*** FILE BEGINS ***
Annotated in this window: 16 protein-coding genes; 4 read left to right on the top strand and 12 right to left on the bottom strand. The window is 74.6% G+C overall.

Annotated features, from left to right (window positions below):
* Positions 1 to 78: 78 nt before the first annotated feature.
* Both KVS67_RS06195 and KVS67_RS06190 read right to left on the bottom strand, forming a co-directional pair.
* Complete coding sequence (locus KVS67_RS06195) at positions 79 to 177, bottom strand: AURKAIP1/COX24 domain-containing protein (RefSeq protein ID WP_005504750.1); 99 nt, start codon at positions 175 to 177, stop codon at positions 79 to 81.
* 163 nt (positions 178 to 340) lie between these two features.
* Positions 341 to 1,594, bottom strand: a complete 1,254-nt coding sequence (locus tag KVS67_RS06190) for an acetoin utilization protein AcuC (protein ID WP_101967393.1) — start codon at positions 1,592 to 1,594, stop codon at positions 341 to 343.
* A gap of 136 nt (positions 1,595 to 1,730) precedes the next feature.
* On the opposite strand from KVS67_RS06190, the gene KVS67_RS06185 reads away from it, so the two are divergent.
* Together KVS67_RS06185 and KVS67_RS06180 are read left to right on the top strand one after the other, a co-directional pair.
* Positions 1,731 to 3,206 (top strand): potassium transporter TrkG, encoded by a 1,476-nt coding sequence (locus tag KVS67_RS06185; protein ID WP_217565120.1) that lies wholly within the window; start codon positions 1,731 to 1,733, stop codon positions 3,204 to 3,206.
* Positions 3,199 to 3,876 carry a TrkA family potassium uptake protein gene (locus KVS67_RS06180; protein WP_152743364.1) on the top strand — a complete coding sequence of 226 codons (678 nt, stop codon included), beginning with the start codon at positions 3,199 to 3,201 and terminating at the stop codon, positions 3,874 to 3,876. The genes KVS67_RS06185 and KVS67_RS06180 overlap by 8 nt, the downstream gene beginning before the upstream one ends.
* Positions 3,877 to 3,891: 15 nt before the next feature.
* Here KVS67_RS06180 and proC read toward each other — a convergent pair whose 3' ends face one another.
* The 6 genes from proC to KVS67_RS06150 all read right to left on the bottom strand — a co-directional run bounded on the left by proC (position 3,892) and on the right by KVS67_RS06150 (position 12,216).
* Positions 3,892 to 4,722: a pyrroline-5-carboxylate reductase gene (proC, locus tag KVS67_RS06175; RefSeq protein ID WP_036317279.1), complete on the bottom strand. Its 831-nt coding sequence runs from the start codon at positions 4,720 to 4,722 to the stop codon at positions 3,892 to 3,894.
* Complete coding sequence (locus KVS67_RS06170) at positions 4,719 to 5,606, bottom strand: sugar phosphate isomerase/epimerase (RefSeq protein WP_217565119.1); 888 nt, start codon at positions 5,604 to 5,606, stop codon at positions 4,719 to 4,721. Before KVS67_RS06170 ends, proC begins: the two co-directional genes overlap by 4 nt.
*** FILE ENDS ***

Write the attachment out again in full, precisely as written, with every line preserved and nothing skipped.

Annotated in this window: 16 protein-coding genes; 4 read left to right on the top strand and 12 right to left on the bottom strand. The window is 74.6% G+C overall.

Annotated features, from left to right (window positions below):
* Positions 1 to 78: 78 nt before the first annotated feature.
* Both KVS67_RS06195 and KVS67_RS06190 read right to left on the bottom strand, forming a co-directional pair.
* Complete coding sequence (locus KVS67_RS06195) at positions 79 to 177, bottom strand: AURKAIP1/COX24 domain-containing protein (RefSeq protein ID WP_005504750.1); 99 nt, start codon at positions 175 to 177, stop codon at positions 79 to 81.
* 163 nt (positions 178 to 340) lie between these two features.
* Positions 341 to 1,594, bottom strand: a complete 1,254-nt coding sequence (locus tag KVS67_RS06190) for an acetoin utilization protein AcuC (protein ID WP_101967393.1) — start codon at positions 1,592 to 1,594, stop codon at positions 341 to 343.
* A gap of 136 nt (positions 1,595 to 1,730) precedes the next feature.
* On the opposite strand from KVS67_RS06190, the gene KVS67_RS06185 reads away from it, so the two are divergent.
* Together KVS67_RS06185 and KVS67_RS06180 are read left to right on the top strand one after the other, a co-directional pair.
* Positions 1,731 to 3,206 (top strand): potassium transporter TrkG, encoded by a 1,476-nt coding sequence (locus tag KVS67_RS06185; protein ID WP_217565120.1) that lies wholly within the window; start codon positions 1,731 to 1,733, stop codon positions 3,204 to 3,206.
* Positions 3,199 to 3,876 carry a TrkA family potassium uptake protein gene (locus KVS67_RS06180; protein WP_152743364.1) on the top strand — a complete coding sequence of 226 codons (678 nt, stop codon included), beginning with the start codon at positions 3,199 to 3,201 and terminating at the stop codon, positions 3,874 to 3,876. The genes KVS67_RS06185 and KVS67_RS06180 overlap by 8 nt, the downstream gene beginning before the upstream one ends.
* Positions 3,877 to 3,891: 15 nt before the next feature.
* Here KVS67_RS06180 and proC read toward each other — a convergent pair whose 3' ends face one another.
* The 6 genes from proC to KVS67_RS06150 all read right to left on the bottom strand — a co-directional run bounded on the left by proC (position 3,892) and on the right by KVS67_RS06150 (position 12,216).
* Positions 3,892 to 4,722: a pyrroline-5-carboxylate reductase gene (proC, locus tag KVS67_RS06175; RefSeq protein ID WP_036317279.1), complete on the bottom strand. Its 831-nt coding sequence runs from the start codon at positions 4,720 to 4,722 to the stop codon at positions 3,892 to 3,894.
* Complete coding sequence (locus KVS67_RS06170) at positions 4,719 to 5,606, bottom strand: sugar phosphate isomerase/epimerase (RefSeq protein WP_217565119.1); 888 nt, start codon at positions 5,604 to 5,606, stop codon at positions 4,719 to 4,721. Before KVS67_RS06170 ends, proC begins: the two co-directional genes overlap by 4 nt.